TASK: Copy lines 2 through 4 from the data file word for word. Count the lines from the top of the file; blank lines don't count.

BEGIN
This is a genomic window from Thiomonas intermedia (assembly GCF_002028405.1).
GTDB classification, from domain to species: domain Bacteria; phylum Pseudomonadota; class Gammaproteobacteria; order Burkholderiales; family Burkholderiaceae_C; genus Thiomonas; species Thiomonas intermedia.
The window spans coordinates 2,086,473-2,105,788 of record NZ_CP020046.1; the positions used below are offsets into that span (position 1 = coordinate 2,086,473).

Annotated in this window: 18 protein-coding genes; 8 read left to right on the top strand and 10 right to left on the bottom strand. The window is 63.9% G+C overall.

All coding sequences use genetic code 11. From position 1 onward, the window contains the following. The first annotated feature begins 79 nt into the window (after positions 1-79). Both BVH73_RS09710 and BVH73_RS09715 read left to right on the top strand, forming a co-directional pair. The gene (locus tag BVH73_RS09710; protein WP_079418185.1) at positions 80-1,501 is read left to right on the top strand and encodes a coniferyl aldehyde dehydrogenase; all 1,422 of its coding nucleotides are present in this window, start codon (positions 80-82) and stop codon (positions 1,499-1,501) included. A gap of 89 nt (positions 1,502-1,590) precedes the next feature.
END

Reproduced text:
GTDB classification, from domain to species: domain Bacteria; phylum Pseudomonadota; class Gammaproteobacteria; order Burkholderiales; family Burkholderiaceae_C; genus Thiomonas; species Thiomonas intermedia.
The window spans coordinates 2,086,473-2,105,788 of record NZ_CP020046.1; the positions used below are offsets into that span (position 1 = coordinate 2,086,473).

Annotated in this window: 18 protein-coding genes; 8 read left to right on the top strand and 10 right to left on the bottom strand. The window is 63.9% G+C overall.